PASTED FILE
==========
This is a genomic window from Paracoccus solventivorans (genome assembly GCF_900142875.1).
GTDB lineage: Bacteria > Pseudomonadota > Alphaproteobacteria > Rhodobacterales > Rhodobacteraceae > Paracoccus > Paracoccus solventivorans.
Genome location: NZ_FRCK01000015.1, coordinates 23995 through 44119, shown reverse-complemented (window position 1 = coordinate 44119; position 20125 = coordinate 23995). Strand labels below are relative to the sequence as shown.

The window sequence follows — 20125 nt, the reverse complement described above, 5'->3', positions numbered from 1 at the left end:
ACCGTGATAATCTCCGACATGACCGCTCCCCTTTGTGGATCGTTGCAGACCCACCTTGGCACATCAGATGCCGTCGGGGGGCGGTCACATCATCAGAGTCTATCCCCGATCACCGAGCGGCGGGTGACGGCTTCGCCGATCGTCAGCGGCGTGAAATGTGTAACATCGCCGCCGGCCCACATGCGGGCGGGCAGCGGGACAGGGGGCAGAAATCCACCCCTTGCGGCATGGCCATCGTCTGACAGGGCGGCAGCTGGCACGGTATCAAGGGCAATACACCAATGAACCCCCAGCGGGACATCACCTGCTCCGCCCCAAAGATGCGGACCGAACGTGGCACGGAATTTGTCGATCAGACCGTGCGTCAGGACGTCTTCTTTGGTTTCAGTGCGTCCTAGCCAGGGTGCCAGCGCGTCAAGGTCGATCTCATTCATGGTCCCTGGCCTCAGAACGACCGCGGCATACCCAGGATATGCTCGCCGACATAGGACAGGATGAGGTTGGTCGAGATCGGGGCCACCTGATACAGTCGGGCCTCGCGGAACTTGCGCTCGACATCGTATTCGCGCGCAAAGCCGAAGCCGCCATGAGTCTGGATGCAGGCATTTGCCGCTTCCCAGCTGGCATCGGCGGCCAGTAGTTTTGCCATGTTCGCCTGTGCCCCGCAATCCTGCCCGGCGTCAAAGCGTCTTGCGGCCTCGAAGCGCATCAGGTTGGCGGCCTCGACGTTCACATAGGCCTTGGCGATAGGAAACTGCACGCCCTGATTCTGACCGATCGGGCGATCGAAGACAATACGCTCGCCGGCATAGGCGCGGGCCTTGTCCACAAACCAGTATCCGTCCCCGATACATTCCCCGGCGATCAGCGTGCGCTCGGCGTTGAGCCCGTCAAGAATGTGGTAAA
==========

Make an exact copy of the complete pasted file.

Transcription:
This is a genomic window from Paracoccus solventivorans (genome assembly GCF_900142875.1).
GTDB lineage: Bacteria > Pseudomonadota > Alphaproteobacteria > Rhodobacterales > Rhodobacteraceae > Paracoccus > Paracoccus solventivorans.
Genome location: NZ_FRCK01000015.1, coordinates 23995 through 44119, shown reverse-complemented (window position 1 = coordinate 44119; position 20125 = coordinate 23995). Strand labels below are relative to the sequence as shown.

The window sequence follows — 20125 nt, the reverse complement described above, 5'->3', positions numbered from 1 at the left end:
ACCGTGATAATCTCCGACATGACCGCTCCCCTTTGTGGATCGTTGCAGACCCACCTTGGCACATCAGATGCCGTCGGGGGGCGGTCACATCATCAGAGTCTATCCCCGATCACCGAGCGGCGGGTGACGGCTTCGCCGATCGTCAGCGGCGTGAAATGTGTAACATCGCCGCCGGCCCACATGCGGGCGGGCAGCGGGACAGGGGGCAGAAATCCACCCCTTGCGGCATGGCCATCGTCTGACAGGGCGGCAGCTGGCACGGTATCAAGGGCAATACACCAATGAACCCCCAGCGGGACATCACCTGCTCCGCCCCAAAGATGCGGACCGAACGTGGCACGGAATTTGTCGATCAGACCGTGCGTCAGGACGTCTTCTTTGGTTTCAGTGCGTCCTAGCCAGGGTGCCAGCGCGTCAAGGTCGATCTCATTCATGGTCCCTGGCCTCAGAACGACCGCGGCATACCCAGGATATGCTCGCCGACATAGGACAGGATGAGGTTGGTCGAGATCGGGGCCACCTGATACAGTCGGGCCTCGCGGAACTTGCGCTCGACATCGTATTCGCGCGCAAAGCCGAAGCCGCCATGAGTCTGGATGCAGGCATTTGCCGCTTCCCAGCTGGCATCGGCGGCCAGTAGTTTTGCCATGTTCGCCTGTGCCCCGCAATCCTGCCCGGCGTCAAAGCGTCTTGCGGCCTCGAAGCGCATCAGGTTGGCGGCCTCGACGTTCACATAGGCCTTGGCGATAGGAAACTGCACGCCCTGATTCTGACCGATCGGGCGATCGAAGACAATACGCTCGCCGGCATAGGCGCGGGCCTTGTCCACAAACCAGTATCCGTCCCCGATACATTCCCCGGCGATCAGCGTGCGCTCGGCGTTGAGCCCGTCAAGAATGTGGTAAA